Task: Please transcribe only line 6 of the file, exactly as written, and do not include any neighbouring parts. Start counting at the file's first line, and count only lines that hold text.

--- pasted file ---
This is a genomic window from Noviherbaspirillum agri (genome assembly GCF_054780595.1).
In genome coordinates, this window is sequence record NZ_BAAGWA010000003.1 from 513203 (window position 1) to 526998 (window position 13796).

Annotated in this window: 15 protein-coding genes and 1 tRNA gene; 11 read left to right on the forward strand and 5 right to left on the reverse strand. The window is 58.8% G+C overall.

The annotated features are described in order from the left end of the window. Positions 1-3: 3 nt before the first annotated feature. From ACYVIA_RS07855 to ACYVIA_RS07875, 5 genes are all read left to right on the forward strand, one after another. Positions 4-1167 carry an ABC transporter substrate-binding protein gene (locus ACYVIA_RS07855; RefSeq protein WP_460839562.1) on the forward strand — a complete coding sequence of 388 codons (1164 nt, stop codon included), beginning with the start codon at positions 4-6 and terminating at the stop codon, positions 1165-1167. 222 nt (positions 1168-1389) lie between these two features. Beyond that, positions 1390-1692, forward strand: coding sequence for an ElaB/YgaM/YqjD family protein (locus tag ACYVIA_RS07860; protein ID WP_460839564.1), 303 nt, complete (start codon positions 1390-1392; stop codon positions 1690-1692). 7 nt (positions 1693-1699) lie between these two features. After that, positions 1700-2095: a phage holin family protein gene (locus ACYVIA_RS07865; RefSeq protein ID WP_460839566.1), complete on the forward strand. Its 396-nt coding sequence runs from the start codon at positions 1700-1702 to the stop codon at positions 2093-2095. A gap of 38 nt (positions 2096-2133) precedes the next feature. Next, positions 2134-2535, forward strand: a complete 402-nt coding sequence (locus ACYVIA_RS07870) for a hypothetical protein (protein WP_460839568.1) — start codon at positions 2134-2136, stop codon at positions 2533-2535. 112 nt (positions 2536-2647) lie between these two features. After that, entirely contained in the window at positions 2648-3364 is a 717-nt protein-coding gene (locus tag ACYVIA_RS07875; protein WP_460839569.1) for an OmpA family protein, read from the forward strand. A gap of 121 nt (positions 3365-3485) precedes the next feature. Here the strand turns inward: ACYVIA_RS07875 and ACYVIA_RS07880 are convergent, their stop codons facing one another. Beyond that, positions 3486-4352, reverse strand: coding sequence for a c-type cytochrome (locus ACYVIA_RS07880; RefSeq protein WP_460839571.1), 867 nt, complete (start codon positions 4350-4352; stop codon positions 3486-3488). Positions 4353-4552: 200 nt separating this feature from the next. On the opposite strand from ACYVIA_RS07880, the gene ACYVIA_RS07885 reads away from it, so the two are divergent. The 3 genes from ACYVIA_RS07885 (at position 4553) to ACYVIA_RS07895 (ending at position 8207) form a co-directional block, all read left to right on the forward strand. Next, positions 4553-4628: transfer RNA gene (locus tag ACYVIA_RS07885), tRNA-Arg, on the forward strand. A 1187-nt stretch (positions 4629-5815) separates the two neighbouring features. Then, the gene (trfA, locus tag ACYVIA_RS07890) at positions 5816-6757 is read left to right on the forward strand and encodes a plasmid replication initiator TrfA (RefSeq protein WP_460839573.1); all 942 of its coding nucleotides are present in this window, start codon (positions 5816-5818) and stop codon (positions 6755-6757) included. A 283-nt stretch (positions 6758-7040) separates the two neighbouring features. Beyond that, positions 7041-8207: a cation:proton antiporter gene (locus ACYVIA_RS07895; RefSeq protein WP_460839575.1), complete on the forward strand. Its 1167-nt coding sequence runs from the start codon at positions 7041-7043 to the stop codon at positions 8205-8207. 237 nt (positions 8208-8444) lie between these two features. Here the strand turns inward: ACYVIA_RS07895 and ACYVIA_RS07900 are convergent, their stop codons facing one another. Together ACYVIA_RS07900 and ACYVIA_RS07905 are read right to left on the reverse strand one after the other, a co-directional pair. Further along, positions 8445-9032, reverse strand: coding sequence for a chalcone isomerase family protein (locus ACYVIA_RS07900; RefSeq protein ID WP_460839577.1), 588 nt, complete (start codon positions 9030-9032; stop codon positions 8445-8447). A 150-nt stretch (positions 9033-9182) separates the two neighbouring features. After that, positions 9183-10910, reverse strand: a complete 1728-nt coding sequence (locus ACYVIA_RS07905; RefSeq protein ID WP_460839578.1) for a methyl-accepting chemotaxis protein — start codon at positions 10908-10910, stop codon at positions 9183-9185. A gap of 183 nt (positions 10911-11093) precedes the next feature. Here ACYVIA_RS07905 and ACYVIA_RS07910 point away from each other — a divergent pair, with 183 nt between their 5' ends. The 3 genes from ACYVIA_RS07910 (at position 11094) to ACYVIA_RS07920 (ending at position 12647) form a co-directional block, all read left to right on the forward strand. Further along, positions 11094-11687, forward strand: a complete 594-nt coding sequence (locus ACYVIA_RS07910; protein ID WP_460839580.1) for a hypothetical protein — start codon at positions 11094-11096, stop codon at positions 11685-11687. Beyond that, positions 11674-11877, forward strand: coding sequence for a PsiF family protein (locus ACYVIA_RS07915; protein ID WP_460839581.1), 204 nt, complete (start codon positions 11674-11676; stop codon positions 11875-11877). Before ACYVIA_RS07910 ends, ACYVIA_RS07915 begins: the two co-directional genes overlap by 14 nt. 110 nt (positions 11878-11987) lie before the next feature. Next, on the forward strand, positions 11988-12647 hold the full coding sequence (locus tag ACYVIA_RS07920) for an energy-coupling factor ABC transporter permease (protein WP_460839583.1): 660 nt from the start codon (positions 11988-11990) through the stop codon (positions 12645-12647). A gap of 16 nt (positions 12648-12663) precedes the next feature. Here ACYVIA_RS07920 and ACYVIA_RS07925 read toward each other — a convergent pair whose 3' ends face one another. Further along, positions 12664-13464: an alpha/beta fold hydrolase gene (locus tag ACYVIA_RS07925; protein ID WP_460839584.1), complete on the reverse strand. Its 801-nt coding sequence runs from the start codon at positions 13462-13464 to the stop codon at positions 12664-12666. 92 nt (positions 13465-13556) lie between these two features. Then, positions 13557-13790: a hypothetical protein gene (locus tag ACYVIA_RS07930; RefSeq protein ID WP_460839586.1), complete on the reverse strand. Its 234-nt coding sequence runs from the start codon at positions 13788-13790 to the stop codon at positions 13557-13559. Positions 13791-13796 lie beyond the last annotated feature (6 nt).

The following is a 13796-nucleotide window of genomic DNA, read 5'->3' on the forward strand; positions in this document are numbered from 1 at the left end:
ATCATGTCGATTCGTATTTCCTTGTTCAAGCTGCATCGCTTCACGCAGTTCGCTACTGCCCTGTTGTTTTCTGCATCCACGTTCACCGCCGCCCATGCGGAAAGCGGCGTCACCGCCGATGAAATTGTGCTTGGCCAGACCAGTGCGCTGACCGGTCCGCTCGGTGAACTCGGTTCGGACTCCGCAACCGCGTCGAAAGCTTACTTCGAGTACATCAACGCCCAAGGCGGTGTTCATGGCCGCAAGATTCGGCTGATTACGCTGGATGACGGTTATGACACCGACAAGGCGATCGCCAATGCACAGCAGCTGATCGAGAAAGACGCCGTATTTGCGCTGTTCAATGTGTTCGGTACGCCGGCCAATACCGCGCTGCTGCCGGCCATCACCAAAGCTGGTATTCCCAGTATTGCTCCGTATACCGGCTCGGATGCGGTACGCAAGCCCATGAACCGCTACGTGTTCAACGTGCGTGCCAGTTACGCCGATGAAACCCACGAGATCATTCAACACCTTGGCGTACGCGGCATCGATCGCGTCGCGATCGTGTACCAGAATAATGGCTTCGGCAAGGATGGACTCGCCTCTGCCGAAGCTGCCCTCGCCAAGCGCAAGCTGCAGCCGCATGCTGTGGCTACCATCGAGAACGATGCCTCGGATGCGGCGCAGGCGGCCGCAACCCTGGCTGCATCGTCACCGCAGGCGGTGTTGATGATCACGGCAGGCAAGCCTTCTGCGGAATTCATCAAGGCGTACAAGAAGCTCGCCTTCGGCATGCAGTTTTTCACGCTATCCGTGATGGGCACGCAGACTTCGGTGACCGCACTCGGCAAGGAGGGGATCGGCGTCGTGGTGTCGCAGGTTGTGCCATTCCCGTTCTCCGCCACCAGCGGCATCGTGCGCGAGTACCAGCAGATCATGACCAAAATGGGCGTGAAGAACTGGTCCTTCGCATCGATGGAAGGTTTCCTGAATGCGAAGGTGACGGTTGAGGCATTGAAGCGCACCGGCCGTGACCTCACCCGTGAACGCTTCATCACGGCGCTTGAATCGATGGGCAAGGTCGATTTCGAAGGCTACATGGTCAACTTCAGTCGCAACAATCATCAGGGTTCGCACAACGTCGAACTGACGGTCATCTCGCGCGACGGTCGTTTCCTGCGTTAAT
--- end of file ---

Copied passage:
ATCATGTCGATTCGTATTTCCTTGTTCAAGCTGCATCGCTTCACGCAGTTCGCTACTGCCCTGTTGTTTTCTGCATCCACGTTCACCGCCGCCCATGCGGAAAGCGGCGTCACCGCCGATGAAATTGTGCTTGGCCAGACCAGTGCGCTGACCGGTCCGCTCGGTGAACTCGGTTCGGACTCCGCAACCGCGTCGAAAGCTTACTTCGAGTACATCAACGCCCAAGGCGGTGTTCATGGCCGCAAGATTCGGCTGATTACGCTGGATGACGGTTATGACACCGACAAGGCGATCGCCAATGCACAGCAGCTGATCGAGAAAGACGCCGTATTTGCGCTGTTCAATGTGTTCGGTACGCCGGCCAATACCGCGCTGCTGCCGGCCATCACCAAAGCTGGTATTCCCAGTATTGCTCCGTATACCGGCTCGGATGCGGTACGCAAGCCCATGAACCGCTACGTGTTCAACGTGCGTGCCAGTTACGCCGATGAAACCCACGAGATCATTCAACACCTTGGCGTACGCGGCATCGATCGCGTCGCGATCGTGTACCAGAATAATGGCTTCGGCAAGGATGGACTCGCCTCTGCCGAAGCTGCCCTCGCCAAGCGCAAGCTGCAGCCGCATGCTGTGGCTACCATCGAGAACGATGCCTCGGATGCGGCGCAGGCGGCCGCAACCCTGGCTGCATCGTCACCGCAGGCGGTGTTGATGATCACGGCAGGCAAGCCTTCTGCGGAATTCATCAAGGCGTACAAGAAGCTCGCCTTCGGCATGCAGTTTTTCACGCTATCCGTGATGGGCACGCAGACTTCGGTGACCGCACTCGGCAAGGAGGGGATCGGCGTCGTGGTGTCGCAGGTTGTGCCATTCCCGTTCTCCGCCACCAGCGGCATCGTGCGCGAGTACCAGCAGATCATGACCAAAATGGGCGTGAAGAACTGGTCCTTCGCATCGATGGAAGGTTTCCTGAATGCGAAGGTGACGGTTGAGGCATTGAAGCGCACCGGCCGTGACCTCACCCGTGAACGCTTCATCACGGCGCTTGAATCGATGGGCAAGGTCGATTTCGAAGGCTACATGGTCAACTTCAGTCGCAACAATCATCAGGGTTCGCACAACGTCGAACTGACGGTCATCTCGCGCGACGGTCGTTTCCTGCGTTAAT